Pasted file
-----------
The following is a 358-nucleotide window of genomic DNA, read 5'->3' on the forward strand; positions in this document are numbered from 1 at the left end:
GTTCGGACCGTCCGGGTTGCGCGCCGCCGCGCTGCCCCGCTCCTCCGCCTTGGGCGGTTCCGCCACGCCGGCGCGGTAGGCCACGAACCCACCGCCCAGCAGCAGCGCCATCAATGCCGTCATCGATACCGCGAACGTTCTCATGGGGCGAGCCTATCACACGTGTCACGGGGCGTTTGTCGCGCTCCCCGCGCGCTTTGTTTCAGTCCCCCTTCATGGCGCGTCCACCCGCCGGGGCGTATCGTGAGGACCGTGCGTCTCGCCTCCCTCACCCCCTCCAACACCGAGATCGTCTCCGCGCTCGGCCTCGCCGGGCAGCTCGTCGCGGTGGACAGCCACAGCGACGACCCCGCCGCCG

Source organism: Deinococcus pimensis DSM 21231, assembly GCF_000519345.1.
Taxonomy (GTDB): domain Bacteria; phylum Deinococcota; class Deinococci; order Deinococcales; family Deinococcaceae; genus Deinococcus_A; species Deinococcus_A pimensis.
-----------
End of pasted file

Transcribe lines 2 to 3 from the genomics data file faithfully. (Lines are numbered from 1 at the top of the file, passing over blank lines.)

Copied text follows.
GTTCGGACCGTCCGGGTTGCGCGCCGCCGCGCTGCCCCGCTCCTCCGCCTTGGGCGGTTCCGCCACGCCGGCGCGGTAGGCCACGAACCCACCGCCCAGCAGCAGCGCCATCAATGCCGTCATCGATACCGCGAACGTTCTCATGGGGCGAGCCTATCACACGTGTCACGGGGCGTTTGTCGCGCTCCCCGCGCGCTTTGTTTCAGTCCCCCTTCATGGCGCGTCCACCCGCCGGGGCGTATCGTGAGGACCGTGCGTCTCGCCTCCCTCACCCCCTCCAACACCGAGATCGTCTCCGCGCTCGGCCTCGCCGGGCAGCTCGTCGCGGTGGACAGCCACAGCGACGACCCCGCCGCCG

Source organism: Deinococcus pimensis DSM 21231, assembly GCF_000519345.1.